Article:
“A home away from home … That’s what Life Pieces to Masterpieces provides to the hundreds of African American young men and boys growing up in Washington, D.C.’s most poverty-stricken and volatile neighborhoods. And, in a city with the highest rate of poverty in the United States, there is an urgent need for this loving, safe environment for expressing fear, anger, hope and joy.”

All of the mentors and apprentices in the program are males, which helps the younger boys develop a male-figure relationship that many in Ward 7, statistically, are lacking.

Brown considers the program to have been a continued success since its founding in 1996. 1,000 young men have gone through the program and just shy of 100 percent of them graduated high school and went on to higher education.

According to Brown, the statistics of the program speak loudly for the important role art plays in cognitive and social development. “The paintings are not the masterpieces, our boys lives are the masterpieces,” Brown told NPR.

Because of the success of programs such as Life Piece to Masterpiece, I am convinced that art therapy programs are the best methods of igniting positive social and cognitive development and rehabilitation in children and adults, mainly because participants do not necessarily recognize that they are going through therapy.

A study published in World of Psychology last year studied the role of art therapy in occupational and social development. Those surveyed were given the choice between different types of “therapeutic” activities. Art therapy was the most popular out of the 16 choices.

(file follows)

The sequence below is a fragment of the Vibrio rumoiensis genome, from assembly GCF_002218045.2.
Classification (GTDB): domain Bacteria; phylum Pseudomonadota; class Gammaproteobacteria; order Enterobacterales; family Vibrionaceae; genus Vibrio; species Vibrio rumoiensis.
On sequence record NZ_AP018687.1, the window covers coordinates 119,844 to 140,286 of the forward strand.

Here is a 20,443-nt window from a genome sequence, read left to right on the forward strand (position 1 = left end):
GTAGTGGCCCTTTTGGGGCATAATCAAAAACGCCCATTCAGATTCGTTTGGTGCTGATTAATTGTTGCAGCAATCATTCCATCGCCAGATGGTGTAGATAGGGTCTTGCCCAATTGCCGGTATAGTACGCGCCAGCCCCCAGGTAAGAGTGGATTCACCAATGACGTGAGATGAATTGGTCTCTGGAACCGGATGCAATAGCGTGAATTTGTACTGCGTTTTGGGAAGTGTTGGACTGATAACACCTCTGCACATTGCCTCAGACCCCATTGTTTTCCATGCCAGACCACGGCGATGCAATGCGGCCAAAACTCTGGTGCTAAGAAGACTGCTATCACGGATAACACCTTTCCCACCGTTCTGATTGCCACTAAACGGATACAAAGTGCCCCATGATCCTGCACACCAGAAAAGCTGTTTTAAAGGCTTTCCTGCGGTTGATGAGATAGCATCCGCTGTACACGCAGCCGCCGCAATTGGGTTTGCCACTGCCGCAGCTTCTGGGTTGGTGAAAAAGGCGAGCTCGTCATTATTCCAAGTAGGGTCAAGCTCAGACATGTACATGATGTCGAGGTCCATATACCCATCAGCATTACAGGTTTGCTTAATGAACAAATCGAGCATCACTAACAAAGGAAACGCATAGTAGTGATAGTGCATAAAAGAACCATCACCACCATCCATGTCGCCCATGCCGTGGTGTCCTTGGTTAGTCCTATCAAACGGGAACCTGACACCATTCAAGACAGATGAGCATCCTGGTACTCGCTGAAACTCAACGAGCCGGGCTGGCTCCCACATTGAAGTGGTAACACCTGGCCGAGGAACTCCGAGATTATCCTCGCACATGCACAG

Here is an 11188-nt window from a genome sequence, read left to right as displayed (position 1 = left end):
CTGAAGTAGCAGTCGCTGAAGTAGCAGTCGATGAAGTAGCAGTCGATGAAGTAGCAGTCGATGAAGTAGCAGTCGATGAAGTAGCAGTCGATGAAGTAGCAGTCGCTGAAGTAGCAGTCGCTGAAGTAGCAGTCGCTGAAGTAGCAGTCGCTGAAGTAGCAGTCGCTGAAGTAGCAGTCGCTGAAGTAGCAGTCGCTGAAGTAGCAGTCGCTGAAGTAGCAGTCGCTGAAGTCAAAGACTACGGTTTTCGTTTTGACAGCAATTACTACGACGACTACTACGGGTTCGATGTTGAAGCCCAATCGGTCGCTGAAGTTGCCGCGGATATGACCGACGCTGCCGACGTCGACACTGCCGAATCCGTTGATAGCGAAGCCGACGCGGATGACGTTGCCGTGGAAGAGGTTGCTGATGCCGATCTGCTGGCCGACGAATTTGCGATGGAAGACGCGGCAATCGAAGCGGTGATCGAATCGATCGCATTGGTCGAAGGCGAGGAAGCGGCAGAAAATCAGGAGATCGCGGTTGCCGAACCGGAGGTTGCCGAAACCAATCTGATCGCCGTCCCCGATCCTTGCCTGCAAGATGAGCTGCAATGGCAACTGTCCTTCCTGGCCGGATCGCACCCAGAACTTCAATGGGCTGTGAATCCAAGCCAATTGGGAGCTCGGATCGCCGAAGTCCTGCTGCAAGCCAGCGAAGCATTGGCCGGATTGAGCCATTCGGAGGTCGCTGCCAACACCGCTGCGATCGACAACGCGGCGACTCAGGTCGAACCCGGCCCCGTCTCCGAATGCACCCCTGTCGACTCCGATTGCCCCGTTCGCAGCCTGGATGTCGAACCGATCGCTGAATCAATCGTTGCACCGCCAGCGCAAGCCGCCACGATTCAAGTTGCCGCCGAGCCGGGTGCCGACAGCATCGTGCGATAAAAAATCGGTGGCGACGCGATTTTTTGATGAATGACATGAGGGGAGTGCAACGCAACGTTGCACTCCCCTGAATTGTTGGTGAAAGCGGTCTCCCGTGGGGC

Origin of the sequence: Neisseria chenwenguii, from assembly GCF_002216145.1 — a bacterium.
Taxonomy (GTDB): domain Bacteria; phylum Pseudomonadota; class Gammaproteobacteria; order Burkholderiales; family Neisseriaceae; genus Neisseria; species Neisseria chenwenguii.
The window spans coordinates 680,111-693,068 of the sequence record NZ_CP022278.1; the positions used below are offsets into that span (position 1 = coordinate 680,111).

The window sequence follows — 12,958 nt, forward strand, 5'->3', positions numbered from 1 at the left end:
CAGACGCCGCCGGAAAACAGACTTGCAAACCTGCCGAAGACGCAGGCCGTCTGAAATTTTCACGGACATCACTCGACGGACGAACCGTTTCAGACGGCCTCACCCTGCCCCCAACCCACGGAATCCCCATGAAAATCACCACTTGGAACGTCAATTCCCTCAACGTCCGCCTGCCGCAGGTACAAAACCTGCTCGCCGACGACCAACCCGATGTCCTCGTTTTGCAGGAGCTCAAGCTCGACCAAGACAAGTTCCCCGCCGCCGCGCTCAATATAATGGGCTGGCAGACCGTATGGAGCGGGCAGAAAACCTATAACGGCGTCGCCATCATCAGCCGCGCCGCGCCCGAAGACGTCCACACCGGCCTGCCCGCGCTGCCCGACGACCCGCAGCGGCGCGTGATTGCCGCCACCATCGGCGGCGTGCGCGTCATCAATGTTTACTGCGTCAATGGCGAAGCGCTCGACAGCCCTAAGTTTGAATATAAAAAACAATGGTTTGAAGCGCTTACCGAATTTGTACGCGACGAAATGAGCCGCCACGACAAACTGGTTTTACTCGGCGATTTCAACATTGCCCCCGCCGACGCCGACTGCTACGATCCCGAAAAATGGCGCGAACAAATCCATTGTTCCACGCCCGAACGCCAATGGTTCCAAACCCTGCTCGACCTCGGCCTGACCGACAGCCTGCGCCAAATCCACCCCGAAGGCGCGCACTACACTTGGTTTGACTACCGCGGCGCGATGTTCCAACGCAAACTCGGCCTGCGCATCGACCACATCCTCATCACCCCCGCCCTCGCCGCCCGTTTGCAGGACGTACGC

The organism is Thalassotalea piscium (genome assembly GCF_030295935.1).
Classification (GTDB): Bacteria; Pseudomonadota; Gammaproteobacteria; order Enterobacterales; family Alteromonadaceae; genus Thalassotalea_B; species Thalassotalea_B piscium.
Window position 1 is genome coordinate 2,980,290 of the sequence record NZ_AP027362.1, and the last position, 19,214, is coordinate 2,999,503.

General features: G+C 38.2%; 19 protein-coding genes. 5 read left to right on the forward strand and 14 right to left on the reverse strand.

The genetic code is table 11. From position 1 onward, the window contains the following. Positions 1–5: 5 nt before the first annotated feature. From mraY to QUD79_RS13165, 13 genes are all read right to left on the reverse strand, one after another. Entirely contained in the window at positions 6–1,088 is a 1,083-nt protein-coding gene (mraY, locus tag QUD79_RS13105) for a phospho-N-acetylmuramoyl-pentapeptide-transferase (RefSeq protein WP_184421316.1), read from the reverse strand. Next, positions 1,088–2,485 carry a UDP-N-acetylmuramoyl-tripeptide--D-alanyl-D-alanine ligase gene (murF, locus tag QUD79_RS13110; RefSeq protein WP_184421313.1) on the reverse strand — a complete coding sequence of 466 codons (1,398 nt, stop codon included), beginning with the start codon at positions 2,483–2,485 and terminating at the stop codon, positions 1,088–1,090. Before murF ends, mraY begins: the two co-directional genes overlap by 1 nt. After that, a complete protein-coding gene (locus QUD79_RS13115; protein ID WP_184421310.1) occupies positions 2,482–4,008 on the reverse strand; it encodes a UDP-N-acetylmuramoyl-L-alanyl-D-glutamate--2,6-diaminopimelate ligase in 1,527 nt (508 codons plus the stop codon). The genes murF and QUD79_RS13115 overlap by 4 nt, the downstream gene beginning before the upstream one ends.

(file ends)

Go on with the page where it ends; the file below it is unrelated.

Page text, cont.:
However, after completing the “art therapy,” the majority of study participants indicated that they found the activities to be unhelpful and unbeneficial to their personal occupational and social development.

The author of the study argued that because the study participants were distracted by the actual activity, they were less likely to recognize short-term results, but would, likely, over time, feel real therapeutic results.

The engaging nature of art therapy programs may be the very reason it is highly successful as a means of counseling or therapy.

This claim is not a new argument, either.

Artistic legend, Pablo Picasso once said, “Art washes away from the soul the dust of everyday life.”

And sLife Pieces to Masterpieces is not the only program in D.C. to have recognized the importance of art therapy in cognitive and social development.